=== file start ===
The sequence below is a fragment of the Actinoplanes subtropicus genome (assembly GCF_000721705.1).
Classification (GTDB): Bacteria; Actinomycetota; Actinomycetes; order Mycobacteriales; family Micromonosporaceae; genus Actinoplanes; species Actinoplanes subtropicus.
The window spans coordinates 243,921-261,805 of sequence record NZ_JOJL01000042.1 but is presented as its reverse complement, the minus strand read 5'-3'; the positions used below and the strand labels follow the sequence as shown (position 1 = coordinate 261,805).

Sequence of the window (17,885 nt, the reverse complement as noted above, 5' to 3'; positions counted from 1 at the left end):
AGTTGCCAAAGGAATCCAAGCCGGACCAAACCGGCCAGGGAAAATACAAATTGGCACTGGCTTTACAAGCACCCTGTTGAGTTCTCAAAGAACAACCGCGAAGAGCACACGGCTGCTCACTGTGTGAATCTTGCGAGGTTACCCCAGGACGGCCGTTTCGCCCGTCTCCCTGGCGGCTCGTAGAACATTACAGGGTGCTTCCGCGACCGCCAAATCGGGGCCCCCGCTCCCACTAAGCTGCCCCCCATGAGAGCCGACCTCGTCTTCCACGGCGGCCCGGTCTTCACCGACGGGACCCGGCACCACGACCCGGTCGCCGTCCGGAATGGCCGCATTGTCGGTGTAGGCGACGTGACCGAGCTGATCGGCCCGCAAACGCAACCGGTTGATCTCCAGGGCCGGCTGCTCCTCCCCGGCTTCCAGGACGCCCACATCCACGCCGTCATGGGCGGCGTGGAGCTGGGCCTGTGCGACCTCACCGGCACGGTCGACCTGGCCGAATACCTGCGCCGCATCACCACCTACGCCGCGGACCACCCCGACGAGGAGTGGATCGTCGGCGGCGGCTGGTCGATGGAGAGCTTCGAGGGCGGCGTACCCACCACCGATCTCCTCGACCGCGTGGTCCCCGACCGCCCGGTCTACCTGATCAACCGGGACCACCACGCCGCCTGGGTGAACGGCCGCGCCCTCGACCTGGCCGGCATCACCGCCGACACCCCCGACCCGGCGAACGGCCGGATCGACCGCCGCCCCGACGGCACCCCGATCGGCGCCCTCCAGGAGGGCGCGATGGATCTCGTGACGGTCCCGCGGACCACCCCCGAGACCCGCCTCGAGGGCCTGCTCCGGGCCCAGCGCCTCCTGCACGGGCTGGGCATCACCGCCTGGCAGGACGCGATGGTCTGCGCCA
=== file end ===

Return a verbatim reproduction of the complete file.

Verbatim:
The sequence below is a fragment of the Actinoplanes subtropicus genome (assembly GCF_000721705.1).
Classification (GTDB): Bacteria; Actinomycetota; Actinomycetes; order Mycobacteriales; family Micromonosporaceae; genus Actinoplanes; species Actinoplanes subtropicus.
The window spans coordinates 243,921-261,805 of sequence record NZ_JOJL01000042.1 but is presented as its reverse complement, the minus strand read 5'-3'; the positions used below and the strand labels follow the sequence as shown (position 1 = coordinate 261,805).

Sequence of the window (17,885 nt, the reverse complement as noted above, 5' to 3'; positions counted from 1 at the left end):
AGTTGCCAAAGGAATCCAAGCCGGACCAAACCGGCCAGGGAAAATACAAATTGGCACTGGCTTTACAAGCACCCTGTTGAGTTCTCAAAGAACAACCGCGAAGAGCACACGGCTGCTCACTGTGTGAATCTTGCGAGGTTACCCCAGGACGGCCGTTTCGCCCGTCTCCCTGGCGGCTCGTAGAACATTACAGGGTGCTTCCGCGACCGCCAAATCGGGGCCCCCGCTCCCACTAAGCTGCCCCCCATGAGAGCCGACCTCGTCTTCCACGGCGGCCCGGTCTTCACCGACGGGACCCGGCACCACGACCCGGTCGCCGTCCGGAATGGCCGCATTGTCGGTGTAGGCGACGTGACCGAGCTGATCGGCCCGCAAACGCAACCGGTTGATCTCCAGGGCCGGCTGCTCCTCCCCGGCTTCCAGGACGCCCACATCCACGCCGTCATGGGCGGCGTGGAGCTGGGCCTGTGCGACCTCACCGGCACGGTCGACCTGGCCGAATACCTGCGCCGCATCACCACCTACGCCGCGGACCACCCCGACGAGGAGTGGATCGTCGGCGGCGGCTGGTCGATGGAGAGCTTCGAGGGCGGCGTACCCACCACCGATCTCCTCGACCGCGTGGTCCCCGACCGCCCGGTCTACCTGATCAACCGGGACCACCACGCCGCCTGGGTGAACGGCCGCGCCCTCGACCTGGCCGGCATCACCGCCGACACCCCCGACCCGGCGAACGGCCGGATCGACCGCCGCCCCGACGGCACCCCGATCGGCGCCCTCCAGGAGGGCGCGATGGATCTCGTGACGGTCCCGCGGACCACCCCCGAGACCCGCCTCGAGGGCCTGCTCCGGGCCCAGCGCCTCCTGCACGGGCTGGGCATCACCGCCTGGCAGGACGCGATGGTCTGCGCCA